Noise A 'Global Pollutant' Threatening Over 100 Animal Species (Representational Image) (Photo Credit: Pixabay.com)
Human made noise must be considered as a "global pollutant" as it threatens the survival of more than 100 different animal species, including amphibians, birds, fish, mammals, and reptilians, according to a study published on Wednesday. The study, published in the journal Biology Letters, provides the first quantitative evidence for legislative bodies to regulate noise pollution more effectively.
The World Health Organization (WHO) has said the noise is one of the most hazardous forms of pollution, the researchers noted. However, the study found it does not just cause ill effects in humans, but on the biology and physiology of all animal groups studied: amphibians, arthropods, birds, fish, mammals, molluscs, and reptiles -- terrestrial and aquatic. The researchers from Queen's University Belfast in the UK suggest that noise pollution is affecting animals is the norm, not the exception. The study analysed the effects of noise in over one hundred species, which were divided into seven groups: amphibians, arthropods, birds, fish, mammals, molluscs and reptiles.
"The study found clear evidence that noise pollution affects all of the seven groups of species and that the different groups did not differ in their response to noise," said Hansjoerg Kunc from Queen's University Belfast. "Noise must be considered as a global pollutant and we need to develop strategies to protect animals from the noise for their livelihoods,” Kunc said in a statement.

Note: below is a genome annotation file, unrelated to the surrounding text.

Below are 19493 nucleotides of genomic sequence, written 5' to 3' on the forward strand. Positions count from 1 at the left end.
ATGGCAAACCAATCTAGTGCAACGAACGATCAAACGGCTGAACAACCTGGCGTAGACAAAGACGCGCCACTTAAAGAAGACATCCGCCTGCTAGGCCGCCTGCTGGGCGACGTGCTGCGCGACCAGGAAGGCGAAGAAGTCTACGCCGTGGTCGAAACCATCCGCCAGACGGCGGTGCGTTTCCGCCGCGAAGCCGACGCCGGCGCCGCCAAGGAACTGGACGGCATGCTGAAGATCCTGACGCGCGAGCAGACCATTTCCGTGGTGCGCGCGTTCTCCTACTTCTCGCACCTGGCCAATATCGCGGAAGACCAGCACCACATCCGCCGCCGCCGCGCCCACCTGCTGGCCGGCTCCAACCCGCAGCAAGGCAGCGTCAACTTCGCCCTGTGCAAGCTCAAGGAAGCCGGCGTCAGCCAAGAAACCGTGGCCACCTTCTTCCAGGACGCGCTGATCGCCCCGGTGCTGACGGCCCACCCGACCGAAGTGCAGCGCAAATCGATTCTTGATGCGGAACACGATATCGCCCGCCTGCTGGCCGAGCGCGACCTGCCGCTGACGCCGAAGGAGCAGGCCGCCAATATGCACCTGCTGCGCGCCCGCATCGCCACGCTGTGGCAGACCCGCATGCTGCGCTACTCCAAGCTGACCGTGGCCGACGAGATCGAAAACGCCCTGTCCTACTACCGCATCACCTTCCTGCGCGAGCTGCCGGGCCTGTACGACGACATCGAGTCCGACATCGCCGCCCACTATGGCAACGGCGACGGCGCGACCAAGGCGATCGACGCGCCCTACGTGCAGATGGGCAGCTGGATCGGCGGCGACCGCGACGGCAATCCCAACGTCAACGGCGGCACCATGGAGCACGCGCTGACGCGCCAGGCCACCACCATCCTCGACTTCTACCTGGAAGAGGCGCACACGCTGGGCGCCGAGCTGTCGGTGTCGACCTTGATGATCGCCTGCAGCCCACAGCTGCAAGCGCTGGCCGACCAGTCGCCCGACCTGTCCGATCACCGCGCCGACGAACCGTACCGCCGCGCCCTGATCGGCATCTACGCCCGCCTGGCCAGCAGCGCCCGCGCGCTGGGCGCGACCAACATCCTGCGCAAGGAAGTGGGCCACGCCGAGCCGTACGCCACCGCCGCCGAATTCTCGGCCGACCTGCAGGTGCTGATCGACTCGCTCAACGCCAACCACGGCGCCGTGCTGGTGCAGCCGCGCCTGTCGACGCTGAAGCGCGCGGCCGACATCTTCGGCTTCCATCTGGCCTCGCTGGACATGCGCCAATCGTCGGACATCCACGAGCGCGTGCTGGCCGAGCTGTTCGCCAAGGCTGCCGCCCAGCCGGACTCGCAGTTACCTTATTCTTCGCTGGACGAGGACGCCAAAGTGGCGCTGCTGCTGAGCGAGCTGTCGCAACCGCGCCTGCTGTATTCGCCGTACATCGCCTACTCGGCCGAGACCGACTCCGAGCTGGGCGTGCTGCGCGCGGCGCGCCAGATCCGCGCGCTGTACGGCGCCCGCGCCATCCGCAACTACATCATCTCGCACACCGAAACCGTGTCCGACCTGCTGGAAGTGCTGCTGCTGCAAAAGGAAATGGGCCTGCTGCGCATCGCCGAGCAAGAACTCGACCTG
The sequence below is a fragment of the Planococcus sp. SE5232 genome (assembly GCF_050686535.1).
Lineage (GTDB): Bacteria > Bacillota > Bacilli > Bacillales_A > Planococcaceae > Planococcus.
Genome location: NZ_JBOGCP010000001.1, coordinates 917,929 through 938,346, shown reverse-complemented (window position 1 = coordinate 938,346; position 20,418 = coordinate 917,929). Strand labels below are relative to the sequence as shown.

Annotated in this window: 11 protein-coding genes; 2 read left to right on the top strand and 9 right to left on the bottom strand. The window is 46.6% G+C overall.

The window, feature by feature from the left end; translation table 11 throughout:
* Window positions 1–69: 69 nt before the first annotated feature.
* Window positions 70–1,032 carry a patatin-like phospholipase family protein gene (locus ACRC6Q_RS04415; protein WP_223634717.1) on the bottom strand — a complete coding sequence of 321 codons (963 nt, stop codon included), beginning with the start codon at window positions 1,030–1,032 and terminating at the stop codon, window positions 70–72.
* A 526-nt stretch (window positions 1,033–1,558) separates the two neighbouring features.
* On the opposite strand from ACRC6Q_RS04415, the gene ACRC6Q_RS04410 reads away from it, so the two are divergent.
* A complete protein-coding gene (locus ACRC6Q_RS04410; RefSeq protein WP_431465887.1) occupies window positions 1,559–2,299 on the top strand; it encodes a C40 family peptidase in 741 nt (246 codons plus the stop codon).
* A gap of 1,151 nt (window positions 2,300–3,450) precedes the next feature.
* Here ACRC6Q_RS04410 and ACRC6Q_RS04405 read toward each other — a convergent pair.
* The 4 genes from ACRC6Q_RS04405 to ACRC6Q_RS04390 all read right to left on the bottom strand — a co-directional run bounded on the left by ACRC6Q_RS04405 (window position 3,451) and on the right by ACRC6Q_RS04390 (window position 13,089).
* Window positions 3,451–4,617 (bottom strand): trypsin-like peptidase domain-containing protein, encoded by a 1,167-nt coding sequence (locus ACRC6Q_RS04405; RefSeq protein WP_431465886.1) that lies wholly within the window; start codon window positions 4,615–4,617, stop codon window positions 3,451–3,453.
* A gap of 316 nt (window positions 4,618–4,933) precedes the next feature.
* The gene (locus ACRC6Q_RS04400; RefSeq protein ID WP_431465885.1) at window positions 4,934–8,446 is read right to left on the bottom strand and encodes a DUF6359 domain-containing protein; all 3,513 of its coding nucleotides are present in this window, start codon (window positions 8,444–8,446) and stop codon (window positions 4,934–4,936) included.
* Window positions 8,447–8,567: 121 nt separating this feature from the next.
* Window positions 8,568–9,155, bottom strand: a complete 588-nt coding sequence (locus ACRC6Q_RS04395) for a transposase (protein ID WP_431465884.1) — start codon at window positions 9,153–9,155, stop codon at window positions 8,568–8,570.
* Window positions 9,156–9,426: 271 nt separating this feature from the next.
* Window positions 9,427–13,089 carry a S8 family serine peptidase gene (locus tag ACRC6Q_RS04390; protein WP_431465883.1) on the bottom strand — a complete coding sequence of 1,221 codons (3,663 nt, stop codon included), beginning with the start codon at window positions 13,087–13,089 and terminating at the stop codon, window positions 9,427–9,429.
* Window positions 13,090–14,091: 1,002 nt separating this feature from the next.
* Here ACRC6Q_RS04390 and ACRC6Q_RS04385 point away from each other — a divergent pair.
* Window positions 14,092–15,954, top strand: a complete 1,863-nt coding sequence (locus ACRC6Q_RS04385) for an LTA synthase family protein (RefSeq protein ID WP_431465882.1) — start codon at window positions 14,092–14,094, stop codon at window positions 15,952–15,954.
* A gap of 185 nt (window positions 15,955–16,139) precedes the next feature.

The research highlighted a number of threats caused by noise pollution to a range of species that could have implications for survival and population. The team noted that many species of amphibians, birds, insects, and mammals communicate by producing acoustic signals.
In doing so, individuals share vital information, e.g. on choosing a mate or warning family members of potential threats such as predators, the researchers explained. If noise pollution reduces the ability to communicate this vital information, it will have an impact on their survival.
While noise pollution prevents some animals escaping predators, conversely it can also inhibit some animals in their quest to find prey, the researchers said. Animals such as bats and owls rely on the sounds of the potential prey, they said. Noise pollution makes it more challenging to hear and, therefore, find their prey, forcing them to invest more time in sourcing food, which could lead to a decline in these species, the researchers said.
In the aquatic world, fish larvae find their homes based on the sound emitted by reefs. The researchers noted that increased noise pollution in the sea, mainly as a result of ships, makes it more difficult for fish larvae to find suitable reefs. This means that many fish will choose less suitable reefs, which could reduce their lifespan. The researchers found that noise pollution also has a huge impact on the natural migration of animals.
"This large scale quantitative study provides significant evidence that noise pollution must be considered as a serious form of man-made environmental change and pollution, illustrating how it affects so many aquatic and terrestrial species," Kunc said.